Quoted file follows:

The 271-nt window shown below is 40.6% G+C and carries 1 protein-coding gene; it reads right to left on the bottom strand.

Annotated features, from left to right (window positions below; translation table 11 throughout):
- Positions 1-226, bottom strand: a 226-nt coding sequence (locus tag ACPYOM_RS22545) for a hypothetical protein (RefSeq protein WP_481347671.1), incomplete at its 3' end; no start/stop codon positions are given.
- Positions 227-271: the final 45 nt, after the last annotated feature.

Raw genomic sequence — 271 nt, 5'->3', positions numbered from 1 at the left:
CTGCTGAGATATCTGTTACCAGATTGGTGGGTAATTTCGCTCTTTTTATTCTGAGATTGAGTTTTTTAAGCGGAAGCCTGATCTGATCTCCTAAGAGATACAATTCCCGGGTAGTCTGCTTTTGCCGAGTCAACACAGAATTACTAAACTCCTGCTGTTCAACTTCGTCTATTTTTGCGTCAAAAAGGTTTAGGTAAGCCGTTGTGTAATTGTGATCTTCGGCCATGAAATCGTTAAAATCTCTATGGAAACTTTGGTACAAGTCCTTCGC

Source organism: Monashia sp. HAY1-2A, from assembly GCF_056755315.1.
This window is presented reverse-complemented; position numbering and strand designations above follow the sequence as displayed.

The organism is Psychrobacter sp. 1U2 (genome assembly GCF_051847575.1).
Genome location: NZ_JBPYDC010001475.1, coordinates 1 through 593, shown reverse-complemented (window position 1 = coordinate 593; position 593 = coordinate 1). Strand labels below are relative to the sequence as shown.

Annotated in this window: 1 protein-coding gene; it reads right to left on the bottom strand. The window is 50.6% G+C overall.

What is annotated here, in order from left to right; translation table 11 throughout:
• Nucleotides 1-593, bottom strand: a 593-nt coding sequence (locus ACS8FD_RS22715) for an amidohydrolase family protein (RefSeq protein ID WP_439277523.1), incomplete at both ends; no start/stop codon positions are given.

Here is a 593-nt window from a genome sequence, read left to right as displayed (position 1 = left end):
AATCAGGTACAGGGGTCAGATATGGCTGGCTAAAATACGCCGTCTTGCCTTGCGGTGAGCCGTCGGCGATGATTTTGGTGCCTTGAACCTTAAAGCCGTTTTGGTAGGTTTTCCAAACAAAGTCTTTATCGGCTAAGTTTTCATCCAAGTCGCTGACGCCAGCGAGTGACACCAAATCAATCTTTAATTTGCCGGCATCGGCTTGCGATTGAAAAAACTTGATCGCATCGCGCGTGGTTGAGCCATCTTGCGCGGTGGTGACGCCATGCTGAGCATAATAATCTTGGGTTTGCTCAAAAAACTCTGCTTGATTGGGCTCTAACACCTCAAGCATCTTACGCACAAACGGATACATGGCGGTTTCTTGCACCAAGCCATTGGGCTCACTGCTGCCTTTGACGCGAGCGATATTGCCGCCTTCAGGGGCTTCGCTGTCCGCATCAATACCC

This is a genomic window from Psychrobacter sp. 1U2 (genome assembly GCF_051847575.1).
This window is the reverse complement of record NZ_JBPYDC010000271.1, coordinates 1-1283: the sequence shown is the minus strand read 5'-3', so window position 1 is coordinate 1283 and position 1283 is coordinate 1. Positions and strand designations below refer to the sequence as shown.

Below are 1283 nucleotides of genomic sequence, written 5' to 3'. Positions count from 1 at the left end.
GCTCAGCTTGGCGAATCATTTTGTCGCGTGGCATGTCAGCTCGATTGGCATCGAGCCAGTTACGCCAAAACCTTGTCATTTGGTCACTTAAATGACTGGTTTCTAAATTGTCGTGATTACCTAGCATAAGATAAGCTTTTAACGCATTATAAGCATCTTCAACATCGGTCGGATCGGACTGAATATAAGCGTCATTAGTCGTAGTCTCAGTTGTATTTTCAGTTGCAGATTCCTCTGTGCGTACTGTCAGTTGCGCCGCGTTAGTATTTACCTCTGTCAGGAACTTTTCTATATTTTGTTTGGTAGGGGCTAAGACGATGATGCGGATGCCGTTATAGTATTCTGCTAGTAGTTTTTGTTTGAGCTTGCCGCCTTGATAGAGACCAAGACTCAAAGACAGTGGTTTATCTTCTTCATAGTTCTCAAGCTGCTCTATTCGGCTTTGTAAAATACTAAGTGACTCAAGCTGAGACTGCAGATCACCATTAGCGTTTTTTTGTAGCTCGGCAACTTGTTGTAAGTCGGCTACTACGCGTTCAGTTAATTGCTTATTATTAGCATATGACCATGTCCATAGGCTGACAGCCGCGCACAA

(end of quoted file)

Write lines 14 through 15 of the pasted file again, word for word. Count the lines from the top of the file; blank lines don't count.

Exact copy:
Here is a 593-nt window from a genome sequence, read left to right as displayed (position 1 = left end):
AATCAGGTACAGGGGTCAGATATGGCTGGCTAAAATACGCCGTCTTGCCTTGCGGTGAGCCGTCGGCGATGATTTTGGTGCCTTGAACCTTAAAGCCGTTTTGGTAGGTTTTCCAAACAAAGTCTTTATCGGCTAAGTTTTCATCCAAGTCGCTGACGCCAGCGAGTGACACCAAATCAATCTTTAATTTGCCGGCATCGGCTTGCGATTGAAAAAACTTGATCGCATCGCGCGTGGTTGAGCCATCTTGCGCGGTGGTGACGCCATGCTGAGCATAATAATCTTGGGTTTGCTCAAAAAACTCTGCTTGATTGGGCTCTAACACCTCAAGCATCTTACGCACAAACGGATACATGGCGGTTTCTTGCACCAAGCCATTGGGCTCACTGCTGCCTTTGACGCGAGCGATATTGCCGCCTTCAGGGGCTTCGCTGTCCGCATCAATACCC